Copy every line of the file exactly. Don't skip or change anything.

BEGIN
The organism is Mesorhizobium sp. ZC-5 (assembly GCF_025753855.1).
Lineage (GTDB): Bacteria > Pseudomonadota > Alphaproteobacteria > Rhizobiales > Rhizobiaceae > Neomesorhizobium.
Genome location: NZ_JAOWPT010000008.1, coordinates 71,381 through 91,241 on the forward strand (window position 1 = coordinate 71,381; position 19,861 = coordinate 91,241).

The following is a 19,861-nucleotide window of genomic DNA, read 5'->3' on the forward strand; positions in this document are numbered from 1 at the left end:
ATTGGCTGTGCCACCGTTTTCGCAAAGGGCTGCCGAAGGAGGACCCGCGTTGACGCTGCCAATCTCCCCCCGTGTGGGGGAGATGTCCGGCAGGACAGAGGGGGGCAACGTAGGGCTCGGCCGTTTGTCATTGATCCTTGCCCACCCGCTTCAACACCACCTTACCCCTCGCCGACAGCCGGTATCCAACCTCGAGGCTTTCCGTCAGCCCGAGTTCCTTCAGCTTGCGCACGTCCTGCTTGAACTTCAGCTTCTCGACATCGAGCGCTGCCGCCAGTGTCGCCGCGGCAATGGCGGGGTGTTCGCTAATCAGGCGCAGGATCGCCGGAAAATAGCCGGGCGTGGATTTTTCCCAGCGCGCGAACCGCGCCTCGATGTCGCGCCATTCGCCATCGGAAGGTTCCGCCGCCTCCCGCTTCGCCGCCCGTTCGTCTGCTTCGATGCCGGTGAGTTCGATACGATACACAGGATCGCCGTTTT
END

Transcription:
The organism is Mesorhizobium sp. ZC-5 (assembly GCF_025753855.1).
Lineage (GTDB): Bacteria > Pseudomonadota > Alphaproteobacteria > Rhizobiales > Rhizobiaceae > Neomesorhizobium.
Genome location: NZ_JAOWPT010000008.1, coordinates 71,381 through 91,241 on the forward strand (window position 1 = coordinate 71,381; position 19,861 = coordinate 91,241).

The following is a 19,861-nucleotide window of genomic DNA, read 5'->3' on the forward strand; positions in this document are numbered from 1 at the left end:
ATTGGCTGTGCCACCGTTTTCGCAAAGGGCTGCCGAAGGAGGACCCGCGTTGACGCTGCCAATCTCCCCCCGTGTGGGGGAGATGTCCGGCAGGACAGAGGGGGGCAACGTAGGGCTCGGCCGTTTGTCATTGATCCTTGCCCACCCGCTTCAACACCACCTTACCCCTCGCCGACAGCCGGTATCCAACCTCGAGGCTTTCCGTCAGCCCGAGTTCCTTCAGCTTGCGCACGTCCTGCTTGAACTTCAGCTTCTCGACATCGAGCGCTGCCGCCAGTGTCGCCGCGGCAATGGCGGGGTGTTCGCTAATCAGGCGCAGGATCGCCGGAAAATAGCCGGGCGTGGATTTTTCCCAGCGCGCGAACCGCGCCTCGATGTCGCGCCATTCGCCATCGGAAGGTTCCGCCGCCTCCCGCTTCGCCGCCCGTTCGTCTGCTTCGATGCCGGTGAGTTCGATACGATACACAGGATCGCCGTTTT